• The second reason was a significant improvement in the sex ratio in India during the last 30 years.

There are now 1,037 women per 1,000 men in India’s rural areas according to NFHS-5, which is a new record. But according to experts, the possibility of migrant rural men and women being away from their homes on the last night of the de facto enumeration cannot be ruled out.

The Way Forward

While the statistics quoted above are a watershed moment in India’s socio-economic and demographic transformation story, other findings of NFHS also convey a similar message. Socio-economic challenges facing India, going forward, will need to be dealt with more nuance and some of the stereotypes and political beliefs (such as the political obsession with population control laws) which dominate the public discourse will need to be shelved.

  • The fact that we are now an aging population suggests that our approach to women’s health needs a more holistic life cycle view rather than one that prioritises reproductive health only
  • More women have completed ten years of schooling in 2019-20 than previously, coincides with a drop in female labour force participation points to significant structural challenges in India’s labour market. These need to be urgently addressed if India is to make progress
  • The findings on fertility decline are good news for maternal and child health and nutrition outcomes. However, the high fertility-high undernutrition states of Uttar Pradesh, Bihar, and Jharkhand still need to see more progress on fertility reductions – improvements in those high burden states are essential to move the all-India average for all outcomes

NOTE:

What is National Health Family Survey (NHFS)?

  • NFHS is a large-scale nationwide survey of representative households. The data is collected over multiple rounds. 
  • Implementation Agencies: The MoHFW has designated International Institute for Population Sciences in Mumbai as the nodal agency and the survey is a collaborative effort of IIPS; ORC Macro, Maryland (US); and the East-West Center, Hawaii (US). 
  • Funding: The survey is funded by the United States Agency for International Development (USAID) with supplementary support from UNICEF.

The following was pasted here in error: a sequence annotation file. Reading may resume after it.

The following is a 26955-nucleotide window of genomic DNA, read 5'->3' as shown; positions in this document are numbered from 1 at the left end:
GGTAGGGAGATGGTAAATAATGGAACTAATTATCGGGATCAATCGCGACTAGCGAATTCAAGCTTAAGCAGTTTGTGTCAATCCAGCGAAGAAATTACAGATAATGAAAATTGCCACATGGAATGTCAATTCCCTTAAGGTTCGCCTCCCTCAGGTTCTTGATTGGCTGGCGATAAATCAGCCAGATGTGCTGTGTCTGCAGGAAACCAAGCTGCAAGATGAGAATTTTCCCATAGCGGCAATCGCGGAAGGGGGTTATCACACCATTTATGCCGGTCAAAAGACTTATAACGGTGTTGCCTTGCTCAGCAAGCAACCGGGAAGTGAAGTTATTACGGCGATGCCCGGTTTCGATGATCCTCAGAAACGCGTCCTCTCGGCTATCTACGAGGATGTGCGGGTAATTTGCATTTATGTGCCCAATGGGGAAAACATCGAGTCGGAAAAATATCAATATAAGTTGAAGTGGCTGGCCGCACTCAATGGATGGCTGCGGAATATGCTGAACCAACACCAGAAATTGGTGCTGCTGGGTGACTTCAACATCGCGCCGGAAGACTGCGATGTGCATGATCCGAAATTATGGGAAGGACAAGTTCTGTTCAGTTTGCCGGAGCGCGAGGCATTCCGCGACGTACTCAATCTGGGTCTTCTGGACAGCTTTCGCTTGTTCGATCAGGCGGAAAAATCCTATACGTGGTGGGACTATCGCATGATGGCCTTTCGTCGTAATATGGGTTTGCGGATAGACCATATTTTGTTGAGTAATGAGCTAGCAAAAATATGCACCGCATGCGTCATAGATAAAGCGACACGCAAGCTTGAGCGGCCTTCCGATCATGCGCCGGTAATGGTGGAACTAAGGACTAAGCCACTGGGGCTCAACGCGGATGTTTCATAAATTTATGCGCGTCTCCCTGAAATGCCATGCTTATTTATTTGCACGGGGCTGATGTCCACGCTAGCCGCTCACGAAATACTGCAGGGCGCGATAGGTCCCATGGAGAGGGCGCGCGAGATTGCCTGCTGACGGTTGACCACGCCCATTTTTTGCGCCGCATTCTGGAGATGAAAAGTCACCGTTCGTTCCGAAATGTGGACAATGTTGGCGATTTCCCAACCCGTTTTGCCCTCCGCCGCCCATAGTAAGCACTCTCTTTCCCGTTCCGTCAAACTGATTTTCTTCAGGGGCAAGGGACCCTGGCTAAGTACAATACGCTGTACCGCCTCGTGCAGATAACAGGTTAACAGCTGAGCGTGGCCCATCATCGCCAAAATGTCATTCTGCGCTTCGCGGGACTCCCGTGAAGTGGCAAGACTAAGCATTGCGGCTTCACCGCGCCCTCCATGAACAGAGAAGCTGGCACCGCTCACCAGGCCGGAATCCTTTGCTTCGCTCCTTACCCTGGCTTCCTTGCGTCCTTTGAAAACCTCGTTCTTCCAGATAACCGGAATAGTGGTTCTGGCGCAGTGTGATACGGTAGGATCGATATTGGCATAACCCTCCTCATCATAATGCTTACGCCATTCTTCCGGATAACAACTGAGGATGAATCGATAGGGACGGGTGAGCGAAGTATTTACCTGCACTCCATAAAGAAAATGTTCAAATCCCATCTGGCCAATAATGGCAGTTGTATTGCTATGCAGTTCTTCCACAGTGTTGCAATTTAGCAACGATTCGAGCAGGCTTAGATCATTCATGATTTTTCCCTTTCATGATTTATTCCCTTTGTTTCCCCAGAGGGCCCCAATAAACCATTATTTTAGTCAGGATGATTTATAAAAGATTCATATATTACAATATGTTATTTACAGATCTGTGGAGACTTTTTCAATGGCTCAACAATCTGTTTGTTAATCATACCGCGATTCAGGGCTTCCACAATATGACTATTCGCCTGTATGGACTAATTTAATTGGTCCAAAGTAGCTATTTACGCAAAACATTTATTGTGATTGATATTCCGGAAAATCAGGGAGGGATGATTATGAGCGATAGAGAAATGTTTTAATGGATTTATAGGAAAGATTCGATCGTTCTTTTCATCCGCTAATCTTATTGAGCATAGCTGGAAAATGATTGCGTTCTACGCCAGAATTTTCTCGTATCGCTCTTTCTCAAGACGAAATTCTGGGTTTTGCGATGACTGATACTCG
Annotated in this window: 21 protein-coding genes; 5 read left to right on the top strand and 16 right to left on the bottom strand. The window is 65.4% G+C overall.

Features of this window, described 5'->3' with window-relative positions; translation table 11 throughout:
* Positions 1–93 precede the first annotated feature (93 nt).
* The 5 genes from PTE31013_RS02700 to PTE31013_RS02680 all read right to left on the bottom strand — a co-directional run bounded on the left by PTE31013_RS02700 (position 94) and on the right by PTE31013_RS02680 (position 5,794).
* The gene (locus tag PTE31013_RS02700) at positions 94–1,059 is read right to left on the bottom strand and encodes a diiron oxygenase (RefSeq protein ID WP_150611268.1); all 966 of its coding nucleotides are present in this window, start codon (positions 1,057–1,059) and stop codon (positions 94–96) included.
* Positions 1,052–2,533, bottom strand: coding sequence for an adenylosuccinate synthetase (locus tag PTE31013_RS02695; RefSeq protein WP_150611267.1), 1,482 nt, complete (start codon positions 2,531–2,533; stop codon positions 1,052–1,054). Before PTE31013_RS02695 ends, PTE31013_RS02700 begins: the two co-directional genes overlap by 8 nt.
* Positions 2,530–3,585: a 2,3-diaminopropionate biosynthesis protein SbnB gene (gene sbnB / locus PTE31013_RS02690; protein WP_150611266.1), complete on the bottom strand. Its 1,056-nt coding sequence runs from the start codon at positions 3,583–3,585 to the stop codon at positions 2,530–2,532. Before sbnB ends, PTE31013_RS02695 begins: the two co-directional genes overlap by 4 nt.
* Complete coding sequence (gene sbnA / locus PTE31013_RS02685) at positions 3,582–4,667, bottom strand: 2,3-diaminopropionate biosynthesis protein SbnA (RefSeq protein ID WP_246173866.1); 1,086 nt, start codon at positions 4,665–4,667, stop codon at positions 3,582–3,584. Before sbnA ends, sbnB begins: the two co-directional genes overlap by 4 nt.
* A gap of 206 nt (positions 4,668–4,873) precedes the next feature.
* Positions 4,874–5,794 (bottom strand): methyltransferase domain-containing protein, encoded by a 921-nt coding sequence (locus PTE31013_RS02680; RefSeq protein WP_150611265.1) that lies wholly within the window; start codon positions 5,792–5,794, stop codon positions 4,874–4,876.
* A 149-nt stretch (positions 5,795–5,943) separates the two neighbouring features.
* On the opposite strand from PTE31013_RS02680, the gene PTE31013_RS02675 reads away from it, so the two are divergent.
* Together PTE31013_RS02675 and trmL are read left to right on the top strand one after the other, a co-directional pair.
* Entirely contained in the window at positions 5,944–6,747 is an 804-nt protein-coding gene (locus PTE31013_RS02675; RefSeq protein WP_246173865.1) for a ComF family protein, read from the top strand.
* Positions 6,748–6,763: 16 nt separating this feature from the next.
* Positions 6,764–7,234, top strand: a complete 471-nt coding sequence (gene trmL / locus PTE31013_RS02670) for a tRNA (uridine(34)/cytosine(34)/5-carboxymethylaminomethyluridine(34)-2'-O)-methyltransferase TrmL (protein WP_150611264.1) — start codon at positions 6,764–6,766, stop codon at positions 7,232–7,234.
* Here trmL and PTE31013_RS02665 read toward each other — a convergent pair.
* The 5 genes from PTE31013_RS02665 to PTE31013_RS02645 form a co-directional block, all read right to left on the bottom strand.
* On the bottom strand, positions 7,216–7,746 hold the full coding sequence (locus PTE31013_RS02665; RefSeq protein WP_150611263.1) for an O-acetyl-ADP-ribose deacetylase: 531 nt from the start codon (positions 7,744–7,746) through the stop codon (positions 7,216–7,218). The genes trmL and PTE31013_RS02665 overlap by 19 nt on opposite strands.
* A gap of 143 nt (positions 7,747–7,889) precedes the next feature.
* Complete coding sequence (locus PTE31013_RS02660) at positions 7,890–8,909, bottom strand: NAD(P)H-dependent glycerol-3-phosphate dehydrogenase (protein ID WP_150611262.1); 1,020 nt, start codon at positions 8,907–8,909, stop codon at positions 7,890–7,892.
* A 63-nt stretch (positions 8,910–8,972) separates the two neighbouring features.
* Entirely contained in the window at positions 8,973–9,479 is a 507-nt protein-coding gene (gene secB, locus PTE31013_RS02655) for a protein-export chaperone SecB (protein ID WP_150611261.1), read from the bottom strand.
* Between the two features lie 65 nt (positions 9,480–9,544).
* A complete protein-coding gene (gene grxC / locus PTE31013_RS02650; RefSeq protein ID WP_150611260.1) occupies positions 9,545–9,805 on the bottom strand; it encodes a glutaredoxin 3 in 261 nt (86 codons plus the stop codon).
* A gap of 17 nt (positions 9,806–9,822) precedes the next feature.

• Previous Surveys: The first four NHFS were conducted in 1992-93, 1998-99, 2005-06 and 2015-16, respectively.

What data does it collect?

  • The initial factsheet for NFHS-5 provides state-wise data on 131 parameters. 
  • These parameters include questions such as how many households get drinking water, electricity and improved sanitation; what is sex ratio at birth, what are infant and child mortality metrics, what is the status of maternal and child health, how many have high blood sugar or high blood pressure etc.
  • Each round of NFHS has also expanded the scope of inquiry. 
  • In the fifth iteration, for instance, there are new questions on preschool education, disability, access to a toilet facility, death registration, bathing practices during menstruation, and methods and reasons for abortion.

Why are NFHS results important?

  • Evidence Based Policy making: The NFHS database is possibly the most important one because it not only feeds into the research needs and informs advocacy but also is central to both central and state-level policymaking. 
  • International Comparison: NFHS survey results also provide internationally comparable results. That’s because the questions and the methodology is internationally valid. Thus, it places the results of say child malnutrition trends in Bihar in the global context.

Can you answer the following question?

  1. NFHS-5 survey results show that population growth has stabilized but misogyny remains strong. Discuss.